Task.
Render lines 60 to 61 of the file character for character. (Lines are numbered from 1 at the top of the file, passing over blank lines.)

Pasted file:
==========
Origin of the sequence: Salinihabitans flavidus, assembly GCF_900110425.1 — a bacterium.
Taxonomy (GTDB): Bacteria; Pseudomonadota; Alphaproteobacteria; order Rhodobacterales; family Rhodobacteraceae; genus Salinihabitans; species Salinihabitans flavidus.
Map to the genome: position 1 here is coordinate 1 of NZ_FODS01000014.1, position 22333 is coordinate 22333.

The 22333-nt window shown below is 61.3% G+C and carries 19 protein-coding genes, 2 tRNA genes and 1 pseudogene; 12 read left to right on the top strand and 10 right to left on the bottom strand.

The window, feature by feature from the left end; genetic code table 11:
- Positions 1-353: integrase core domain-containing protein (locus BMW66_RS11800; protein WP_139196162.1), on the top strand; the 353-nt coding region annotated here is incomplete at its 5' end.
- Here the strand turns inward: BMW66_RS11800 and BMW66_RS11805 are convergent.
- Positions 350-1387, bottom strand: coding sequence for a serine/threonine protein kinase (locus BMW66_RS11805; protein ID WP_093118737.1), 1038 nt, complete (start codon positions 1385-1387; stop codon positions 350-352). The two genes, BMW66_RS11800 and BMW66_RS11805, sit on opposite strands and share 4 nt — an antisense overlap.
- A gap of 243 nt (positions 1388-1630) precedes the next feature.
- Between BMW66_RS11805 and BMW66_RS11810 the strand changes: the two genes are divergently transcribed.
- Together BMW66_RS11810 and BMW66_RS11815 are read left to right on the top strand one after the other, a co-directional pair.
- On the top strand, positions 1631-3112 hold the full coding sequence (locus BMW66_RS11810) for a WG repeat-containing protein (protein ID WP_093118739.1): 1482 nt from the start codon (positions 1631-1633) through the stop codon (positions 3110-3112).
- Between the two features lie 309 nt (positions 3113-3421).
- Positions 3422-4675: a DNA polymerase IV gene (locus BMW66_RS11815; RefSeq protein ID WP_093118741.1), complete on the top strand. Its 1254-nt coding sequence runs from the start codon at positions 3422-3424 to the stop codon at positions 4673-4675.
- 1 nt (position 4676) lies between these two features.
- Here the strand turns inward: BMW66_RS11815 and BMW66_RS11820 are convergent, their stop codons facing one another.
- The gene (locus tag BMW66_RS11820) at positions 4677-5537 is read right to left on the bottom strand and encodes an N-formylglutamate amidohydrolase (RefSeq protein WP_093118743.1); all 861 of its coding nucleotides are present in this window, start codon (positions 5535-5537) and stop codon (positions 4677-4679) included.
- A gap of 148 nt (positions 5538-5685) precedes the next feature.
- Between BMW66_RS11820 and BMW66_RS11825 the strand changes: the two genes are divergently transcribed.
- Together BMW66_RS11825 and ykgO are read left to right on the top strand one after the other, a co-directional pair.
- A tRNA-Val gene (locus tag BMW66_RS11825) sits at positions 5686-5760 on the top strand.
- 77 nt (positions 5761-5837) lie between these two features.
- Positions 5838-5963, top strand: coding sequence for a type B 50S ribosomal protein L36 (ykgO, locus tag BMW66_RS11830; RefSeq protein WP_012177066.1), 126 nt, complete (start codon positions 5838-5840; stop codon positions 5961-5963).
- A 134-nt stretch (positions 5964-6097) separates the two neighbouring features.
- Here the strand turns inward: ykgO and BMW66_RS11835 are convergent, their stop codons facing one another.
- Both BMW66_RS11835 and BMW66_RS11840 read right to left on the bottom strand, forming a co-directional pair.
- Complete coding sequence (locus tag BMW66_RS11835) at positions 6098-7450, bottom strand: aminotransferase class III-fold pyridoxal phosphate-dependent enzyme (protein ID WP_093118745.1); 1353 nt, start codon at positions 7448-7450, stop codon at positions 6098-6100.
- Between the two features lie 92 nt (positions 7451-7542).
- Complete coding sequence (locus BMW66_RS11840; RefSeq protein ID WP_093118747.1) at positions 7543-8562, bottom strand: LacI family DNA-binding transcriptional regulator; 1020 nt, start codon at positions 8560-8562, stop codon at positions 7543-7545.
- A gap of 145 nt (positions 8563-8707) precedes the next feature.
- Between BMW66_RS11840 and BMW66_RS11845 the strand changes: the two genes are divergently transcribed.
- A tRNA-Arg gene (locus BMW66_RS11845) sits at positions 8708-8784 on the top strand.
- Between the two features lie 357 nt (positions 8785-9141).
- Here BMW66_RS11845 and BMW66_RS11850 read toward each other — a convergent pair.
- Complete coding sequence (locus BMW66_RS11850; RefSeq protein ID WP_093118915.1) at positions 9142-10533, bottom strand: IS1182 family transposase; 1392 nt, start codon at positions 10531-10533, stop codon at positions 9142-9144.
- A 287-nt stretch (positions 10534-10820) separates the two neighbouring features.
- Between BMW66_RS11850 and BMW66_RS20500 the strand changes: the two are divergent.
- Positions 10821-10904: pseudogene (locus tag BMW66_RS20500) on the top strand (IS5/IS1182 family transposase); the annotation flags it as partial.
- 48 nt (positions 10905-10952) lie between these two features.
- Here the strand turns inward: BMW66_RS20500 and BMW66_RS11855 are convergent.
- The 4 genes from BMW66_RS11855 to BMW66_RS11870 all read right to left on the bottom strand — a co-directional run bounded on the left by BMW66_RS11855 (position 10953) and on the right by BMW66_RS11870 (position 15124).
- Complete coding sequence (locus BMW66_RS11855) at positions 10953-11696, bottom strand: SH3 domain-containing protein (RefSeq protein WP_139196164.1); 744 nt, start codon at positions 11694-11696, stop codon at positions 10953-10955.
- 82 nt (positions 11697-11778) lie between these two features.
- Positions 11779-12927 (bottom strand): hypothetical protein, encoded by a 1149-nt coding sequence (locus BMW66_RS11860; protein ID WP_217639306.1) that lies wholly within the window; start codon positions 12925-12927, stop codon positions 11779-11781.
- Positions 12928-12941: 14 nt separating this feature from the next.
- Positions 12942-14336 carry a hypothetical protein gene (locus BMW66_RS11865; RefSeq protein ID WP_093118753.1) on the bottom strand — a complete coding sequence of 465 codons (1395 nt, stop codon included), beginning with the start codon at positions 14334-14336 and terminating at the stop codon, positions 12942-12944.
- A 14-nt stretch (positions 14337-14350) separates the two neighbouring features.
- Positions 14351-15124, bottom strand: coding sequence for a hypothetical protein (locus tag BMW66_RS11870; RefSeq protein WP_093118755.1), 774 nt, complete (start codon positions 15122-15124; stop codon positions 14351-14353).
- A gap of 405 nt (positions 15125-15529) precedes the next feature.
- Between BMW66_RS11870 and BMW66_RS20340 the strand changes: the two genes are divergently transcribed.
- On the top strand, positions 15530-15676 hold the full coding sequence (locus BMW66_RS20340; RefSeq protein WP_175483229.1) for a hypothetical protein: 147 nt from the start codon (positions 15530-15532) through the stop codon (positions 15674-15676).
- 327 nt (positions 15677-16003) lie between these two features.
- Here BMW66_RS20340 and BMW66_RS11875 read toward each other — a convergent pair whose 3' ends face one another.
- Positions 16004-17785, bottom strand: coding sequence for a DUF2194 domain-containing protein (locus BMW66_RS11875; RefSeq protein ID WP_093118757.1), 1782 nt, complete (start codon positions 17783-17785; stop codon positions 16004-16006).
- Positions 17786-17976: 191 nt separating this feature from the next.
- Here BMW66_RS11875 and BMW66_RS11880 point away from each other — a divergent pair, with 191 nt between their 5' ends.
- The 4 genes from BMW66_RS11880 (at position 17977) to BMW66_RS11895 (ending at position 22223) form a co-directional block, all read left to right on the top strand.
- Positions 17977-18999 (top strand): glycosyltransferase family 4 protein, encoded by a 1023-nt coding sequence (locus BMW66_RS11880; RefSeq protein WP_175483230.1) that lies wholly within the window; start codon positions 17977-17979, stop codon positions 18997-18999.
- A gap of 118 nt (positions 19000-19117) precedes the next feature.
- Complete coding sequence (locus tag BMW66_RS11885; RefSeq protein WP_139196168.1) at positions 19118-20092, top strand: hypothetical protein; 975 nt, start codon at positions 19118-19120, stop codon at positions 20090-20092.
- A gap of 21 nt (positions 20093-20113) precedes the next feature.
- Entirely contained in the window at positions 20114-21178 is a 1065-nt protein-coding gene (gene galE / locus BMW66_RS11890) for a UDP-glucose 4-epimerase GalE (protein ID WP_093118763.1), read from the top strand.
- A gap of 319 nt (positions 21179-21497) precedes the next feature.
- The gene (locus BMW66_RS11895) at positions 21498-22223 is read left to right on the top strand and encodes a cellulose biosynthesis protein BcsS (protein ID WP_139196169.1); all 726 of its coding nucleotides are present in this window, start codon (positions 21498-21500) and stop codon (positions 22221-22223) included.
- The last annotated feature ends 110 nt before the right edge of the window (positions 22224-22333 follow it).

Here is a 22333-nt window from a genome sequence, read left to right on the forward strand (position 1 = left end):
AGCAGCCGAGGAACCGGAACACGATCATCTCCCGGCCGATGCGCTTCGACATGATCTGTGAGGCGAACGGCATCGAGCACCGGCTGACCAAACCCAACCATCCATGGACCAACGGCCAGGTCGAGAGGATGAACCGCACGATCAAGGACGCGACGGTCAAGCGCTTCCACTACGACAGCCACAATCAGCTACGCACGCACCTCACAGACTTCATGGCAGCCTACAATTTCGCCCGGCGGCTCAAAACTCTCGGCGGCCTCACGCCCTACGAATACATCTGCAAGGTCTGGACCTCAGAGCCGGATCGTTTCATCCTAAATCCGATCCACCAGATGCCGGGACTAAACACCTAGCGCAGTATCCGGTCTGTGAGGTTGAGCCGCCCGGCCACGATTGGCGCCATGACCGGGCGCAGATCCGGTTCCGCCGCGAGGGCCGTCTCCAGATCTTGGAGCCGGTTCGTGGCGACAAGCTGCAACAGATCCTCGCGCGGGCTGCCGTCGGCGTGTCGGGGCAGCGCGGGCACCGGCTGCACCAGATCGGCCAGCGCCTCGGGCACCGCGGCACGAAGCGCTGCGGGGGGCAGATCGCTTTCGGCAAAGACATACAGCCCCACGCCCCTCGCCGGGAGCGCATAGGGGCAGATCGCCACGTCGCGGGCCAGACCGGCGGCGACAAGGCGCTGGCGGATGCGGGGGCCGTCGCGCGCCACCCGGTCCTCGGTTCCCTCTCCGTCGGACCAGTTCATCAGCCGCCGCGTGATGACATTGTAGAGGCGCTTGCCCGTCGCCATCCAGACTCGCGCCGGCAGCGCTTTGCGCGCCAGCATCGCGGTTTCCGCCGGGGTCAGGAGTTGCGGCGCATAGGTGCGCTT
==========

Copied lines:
- Complete coding sequence (locus tag BMW66_RS11885; RefSeq protein WP_139196168.1) at positions 19118-20092, top strand: hypothetical protein; 975 nt, start codon at positions 19118-19120, stop codon at positions 20090-20092.
- A gap of 21 nt (positions 20093-20113) precedes the next feature.